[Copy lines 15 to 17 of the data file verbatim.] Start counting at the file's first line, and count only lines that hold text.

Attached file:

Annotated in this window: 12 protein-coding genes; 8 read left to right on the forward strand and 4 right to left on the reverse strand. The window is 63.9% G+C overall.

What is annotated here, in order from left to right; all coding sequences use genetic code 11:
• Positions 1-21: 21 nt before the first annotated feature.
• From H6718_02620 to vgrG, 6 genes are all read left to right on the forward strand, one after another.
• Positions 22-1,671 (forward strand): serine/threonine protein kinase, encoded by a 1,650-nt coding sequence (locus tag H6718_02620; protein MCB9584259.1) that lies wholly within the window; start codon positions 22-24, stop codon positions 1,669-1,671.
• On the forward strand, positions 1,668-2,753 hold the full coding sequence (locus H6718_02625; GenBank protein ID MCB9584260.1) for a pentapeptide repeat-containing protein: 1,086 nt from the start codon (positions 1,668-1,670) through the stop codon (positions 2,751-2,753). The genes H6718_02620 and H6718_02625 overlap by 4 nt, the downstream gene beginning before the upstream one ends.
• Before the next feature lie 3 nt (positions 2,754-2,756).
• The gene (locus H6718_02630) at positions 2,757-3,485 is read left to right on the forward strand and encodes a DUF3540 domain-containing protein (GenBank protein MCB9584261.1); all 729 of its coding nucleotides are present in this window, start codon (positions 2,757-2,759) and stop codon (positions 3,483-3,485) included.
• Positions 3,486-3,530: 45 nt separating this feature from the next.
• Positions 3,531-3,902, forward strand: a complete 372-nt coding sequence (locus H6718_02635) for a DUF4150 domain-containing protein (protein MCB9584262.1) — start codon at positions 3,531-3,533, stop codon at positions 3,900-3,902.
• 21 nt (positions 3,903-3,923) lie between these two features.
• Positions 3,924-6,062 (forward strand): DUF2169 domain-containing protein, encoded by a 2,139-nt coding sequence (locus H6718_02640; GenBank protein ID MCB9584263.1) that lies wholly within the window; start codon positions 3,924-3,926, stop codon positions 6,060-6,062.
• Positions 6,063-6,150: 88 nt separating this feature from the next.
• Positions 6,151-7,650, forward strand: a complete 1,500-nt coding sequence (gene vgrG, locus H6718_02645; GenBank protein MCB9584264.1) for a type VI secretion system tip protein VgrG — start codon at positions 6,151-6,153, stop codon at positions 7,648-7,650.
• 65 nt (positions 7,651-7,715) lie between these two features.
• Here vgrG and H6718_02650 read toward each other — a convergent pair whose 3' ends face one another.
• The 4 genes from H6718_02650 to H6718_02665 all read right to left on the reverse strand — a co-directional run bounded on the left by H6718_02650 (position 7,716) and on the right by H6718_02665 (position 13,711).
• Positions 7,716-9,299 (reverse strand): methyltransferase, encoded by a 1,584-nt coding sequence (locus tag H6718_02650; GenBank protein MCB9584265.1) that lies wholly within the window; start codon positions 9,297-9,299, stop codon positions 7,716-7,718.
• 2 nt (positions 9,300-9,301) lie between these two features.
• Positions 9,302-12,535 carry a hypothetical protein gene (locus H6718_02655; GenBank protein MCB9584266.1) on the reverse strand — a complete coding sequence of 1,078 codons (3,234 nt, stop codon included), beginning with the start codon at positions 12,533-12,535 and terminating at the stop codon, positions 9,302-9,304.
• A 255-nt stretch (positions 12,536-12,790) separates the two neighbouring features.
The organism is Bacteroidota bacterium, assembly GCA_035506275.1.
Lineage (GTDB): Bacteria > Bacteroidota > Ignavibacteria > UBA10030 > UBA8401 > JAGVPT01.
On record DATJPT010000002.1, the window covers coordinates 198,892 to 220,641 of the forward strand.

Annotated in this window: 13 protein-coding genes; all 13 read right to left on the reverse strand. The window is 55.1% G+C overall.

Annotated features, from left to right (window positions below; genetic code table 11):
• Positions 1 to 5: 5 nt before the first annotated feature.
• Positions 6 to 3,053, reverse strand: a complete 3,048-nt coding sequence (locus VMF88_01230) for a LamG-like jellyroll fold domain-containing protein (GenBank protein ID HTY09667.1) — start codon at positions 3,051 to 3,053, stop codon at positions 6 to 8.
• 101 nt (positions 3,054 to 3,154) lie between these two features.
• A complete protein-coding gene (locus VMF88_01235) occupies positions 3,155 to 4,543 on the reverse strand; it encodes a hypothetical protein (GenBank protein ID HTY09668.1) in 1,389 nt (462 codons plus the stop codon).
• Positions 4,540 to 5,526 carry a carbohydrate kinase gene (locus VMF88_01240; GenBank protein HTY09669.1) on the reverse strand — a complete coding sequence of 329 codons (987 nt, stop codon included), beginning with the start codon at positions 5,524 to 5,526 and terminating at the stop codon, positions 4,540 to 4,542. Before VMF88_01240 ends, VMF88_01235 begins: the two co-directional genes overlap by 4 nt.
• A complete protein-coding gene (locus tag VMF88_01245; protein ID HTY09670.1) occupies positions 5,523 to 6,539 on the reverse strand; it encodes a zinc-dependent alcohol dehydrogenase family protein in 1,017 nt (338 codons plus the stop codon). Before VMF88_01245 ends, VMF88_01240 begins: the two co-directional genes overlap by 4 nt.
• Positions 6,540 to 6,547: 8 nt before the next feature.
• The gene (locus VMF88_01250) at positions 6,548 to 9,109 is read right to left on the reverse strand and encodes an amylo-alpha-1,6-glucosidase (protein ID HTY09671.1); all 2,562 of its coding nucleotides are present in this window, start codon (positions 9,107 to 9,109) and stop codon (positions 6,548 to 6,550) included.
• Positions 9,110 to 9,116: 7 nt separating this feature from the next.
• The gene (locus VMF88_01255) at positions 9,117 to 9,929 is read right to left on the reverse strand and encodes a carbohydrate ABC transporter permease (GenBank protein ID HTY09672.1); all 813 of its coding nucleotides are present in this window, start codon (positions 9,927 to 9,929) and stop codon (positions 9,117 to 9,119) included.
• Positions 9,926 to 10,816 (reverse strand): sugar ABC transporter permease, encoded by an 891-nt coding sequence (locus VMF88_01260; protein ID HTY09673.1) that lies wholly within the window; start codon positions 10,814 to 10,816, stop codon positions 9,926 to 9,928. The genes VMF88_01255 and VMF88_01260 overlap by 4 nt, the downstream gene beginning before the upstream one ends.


• 65 nt (positions 7,651-7,715) lie between these two features.
• Here vgrG and H6718_02650 read toward each other — a convergent pair whose 3' ends face one another.
• The 4 genes from H6718_02650 to H6718_02665 all read right to left on the reverse strand — a co-directional run bounded on the left by H6718_02650 (position 7,716) and on the right by H6718_02665 (position 13,711).